Wednesday, July 06, 2005

Common milkweed (asclepias syriaca)

We were looking at the wild area behind our backyard and noticed a stand of common milkweeds poking above the brambles, poison ivy and honeysuckle. We thought it would be a stately plant to have and we always liked the look of the flowers and as a butterfly attractant so I decided to brave the poison ivy. I managed to dig up 5 small plants - couldn't get to the bigger ones because of the brambles but noticed that it was fairly difficult to get up out of the ground because it seemed attached to the taller ones. Later found out from some Gardenweb members that it is considered invasive and spreads by rhizomes/runners but easily controlled by pulling up the unwanted ones. I got an unwanted bonus too as I seem to have gotten some poison ivy on my foot near the toes despite wearing socks and tall rubber boots.

I also learned that the milkweed is an indicator of ozone air pollution displaying tiny black spots on the top of leaves - more meaning heavier pollution. Here's an excerpt from a website (http://pathfinderscience.net/ozone/cbackground.cfm) that describes this:

"Ozone injury on milkweed leaves is unique and relatively easy to diagnose. This injury typically results in sharply defined, small dot like lesions (stipples) on the upper surface of the leaves. These lesions are observed only on the upper leaf surface and are black-dark' purple. Veins are usually not affected. If injury is severe, it may produce an overall dark discoloration of the upper leaf surface as the lesions coalesce. The small purple dots may be observed on the damaged leaf below." and "Injury on the leaves may vary considerably! In general, the location of ozone injury on a leaf is determined by the maturity of the leaf. Acute ozone injury tends to develop towards the tip of young leaves, in the center of fully grown leaves, and at the base of the oldest leaves. Foliage frequently exposed to ozone may exhibit injury symptoms all over the upper leaf surface. Ozone damage appears as sharply defined, small dot-like lesions (stipples) on the upper surface of the leaves. These lesions are observed only on the upper leaf surface and are black-dark purple. Veins are usually not affected. If the injury is severe, it may produce an overall dark discoloration of the upper leaf surface as the lesions coalesce."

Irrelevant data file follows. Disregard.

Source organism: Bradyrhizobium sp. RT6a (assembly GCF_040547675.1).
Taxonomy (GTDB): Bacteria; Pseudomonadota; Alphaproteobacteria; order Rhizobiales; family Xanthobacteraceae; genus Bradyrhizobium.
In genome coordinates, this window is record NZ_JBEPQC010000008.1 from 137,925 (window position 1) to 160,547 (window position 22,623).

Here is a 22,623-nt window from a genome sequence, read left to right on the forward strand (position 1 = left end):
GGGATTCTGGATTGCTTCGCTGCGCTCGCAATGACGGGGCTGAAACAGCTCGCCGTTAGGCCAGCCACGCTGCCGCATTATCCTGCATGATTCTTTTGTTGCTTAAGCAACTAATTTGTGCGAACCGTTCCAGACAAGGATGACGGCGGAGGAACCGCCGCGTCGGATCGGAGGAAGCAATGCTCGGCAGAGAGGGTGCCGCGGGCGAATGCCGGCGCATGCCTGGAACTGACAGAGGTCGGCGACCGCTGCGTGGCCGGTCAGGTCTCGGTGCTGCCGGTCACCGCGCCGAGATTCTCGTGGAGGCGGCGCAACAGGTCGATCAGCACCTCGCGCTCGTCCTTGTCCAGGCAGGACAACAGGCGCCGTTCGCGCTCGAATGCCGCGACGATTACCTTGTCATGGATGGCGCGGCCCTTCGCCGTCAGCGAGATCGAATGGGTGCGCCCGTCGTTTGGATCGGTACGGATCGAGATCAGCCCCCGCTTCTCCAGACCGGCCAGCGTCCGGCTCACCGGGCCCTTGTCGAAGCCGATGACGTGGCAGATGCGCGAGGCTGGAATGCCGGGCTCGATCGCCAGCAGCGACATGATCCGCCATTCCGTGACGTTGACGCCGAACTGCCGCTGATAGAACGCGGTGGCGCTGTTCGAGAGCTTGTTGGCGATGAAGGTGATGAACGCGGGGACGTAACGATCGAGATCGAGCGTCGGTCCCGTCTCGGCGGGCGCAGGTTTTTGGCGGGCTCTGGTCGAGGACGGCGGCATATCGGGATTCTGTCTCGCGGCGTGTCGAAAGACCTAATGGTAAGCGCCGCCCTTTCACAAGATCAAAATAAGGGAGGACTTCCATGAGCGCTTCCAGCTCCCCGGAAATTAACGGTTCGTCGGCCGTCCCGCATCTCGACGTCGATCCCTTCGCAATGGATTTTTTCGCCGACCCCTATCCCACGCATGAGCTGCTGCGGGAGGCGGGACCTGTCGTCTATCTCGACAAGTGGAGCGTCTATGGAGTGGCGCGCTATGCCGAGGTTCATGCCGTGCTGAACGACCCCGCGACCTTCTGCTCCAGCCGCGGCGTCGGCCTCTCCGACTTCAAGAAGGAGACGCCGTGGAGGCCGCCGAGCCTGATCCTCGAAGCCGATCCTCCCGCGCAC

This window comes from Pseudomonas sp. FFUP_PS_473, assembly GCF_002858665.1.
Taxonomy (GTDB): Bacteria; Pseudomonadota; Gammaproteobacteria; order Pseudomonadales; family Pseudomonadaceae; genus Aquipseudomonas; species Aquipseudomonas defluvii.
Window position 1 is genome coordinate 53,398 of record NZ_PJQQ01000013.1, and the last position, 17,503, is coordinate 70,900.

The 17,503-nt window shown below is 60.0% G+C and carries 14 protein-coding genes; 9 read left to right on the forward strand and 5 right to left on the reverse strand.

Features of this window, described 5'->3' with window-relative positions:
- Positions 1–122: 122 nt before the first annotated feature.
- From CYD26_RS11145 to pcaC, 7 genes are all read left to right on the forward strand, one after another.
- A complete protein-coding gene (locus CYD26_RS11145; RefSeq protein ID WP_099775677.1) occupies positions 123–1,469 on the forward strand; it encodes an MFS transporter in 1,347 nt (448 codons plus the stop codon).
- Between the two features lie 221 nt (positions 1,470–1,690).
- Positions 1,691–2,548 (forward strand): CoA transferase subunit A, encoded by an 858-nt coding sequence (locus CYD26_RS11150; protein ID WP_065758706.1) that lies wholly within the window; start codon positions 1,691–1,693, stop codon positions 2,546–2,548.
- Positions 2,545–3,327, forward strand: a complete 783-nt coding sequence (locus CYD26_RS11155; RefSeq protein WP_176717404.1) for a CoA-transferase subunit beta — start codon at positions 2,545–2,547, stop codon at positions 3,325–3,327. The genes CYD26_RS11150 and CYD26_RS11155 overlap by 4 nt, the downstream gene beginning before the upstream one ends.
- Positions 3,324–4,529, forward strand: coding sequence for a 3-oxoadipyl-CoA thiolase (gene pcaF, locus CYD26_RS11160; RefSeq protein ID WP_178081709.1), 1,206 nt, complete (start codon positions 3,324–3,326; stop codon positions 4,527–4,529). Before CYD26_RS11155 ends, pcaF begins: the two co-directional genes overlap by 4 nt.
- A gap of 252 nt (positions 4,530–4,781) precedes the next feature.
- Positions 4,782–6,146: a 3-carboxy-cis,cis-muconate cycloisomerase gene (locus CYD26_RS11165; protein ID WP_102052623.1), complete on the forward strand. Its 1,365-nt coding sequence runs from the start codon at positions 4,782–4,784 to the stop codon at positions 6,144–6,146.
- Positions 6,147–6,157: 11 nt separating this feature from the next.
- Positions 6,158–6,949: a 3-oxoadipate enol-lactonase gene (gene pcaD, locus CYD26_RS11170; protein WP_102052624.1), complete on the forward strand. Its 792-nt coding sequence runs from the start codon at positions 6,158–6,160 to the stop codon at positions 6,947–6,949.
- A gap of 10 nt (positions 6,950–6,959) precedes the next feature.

The website below shows the ozone damage.
http://www.dnr.state.wi.us/org/caer/ce/eek/earth/field/milkweed/slideshowindex.htm

So we've acquired a stately plant, monarch butterfly attractant, beautiful flowers and an ozone pollution indicator and all for free! Well not so free, my foot is itching like crazy.

Here's a link to a website if you'd like to do a project with your kids using milkweed to study ozone air pollution.

http://www.dnr.state.wi.us/org/caer/ce/eek/teacher/milkweed.htm

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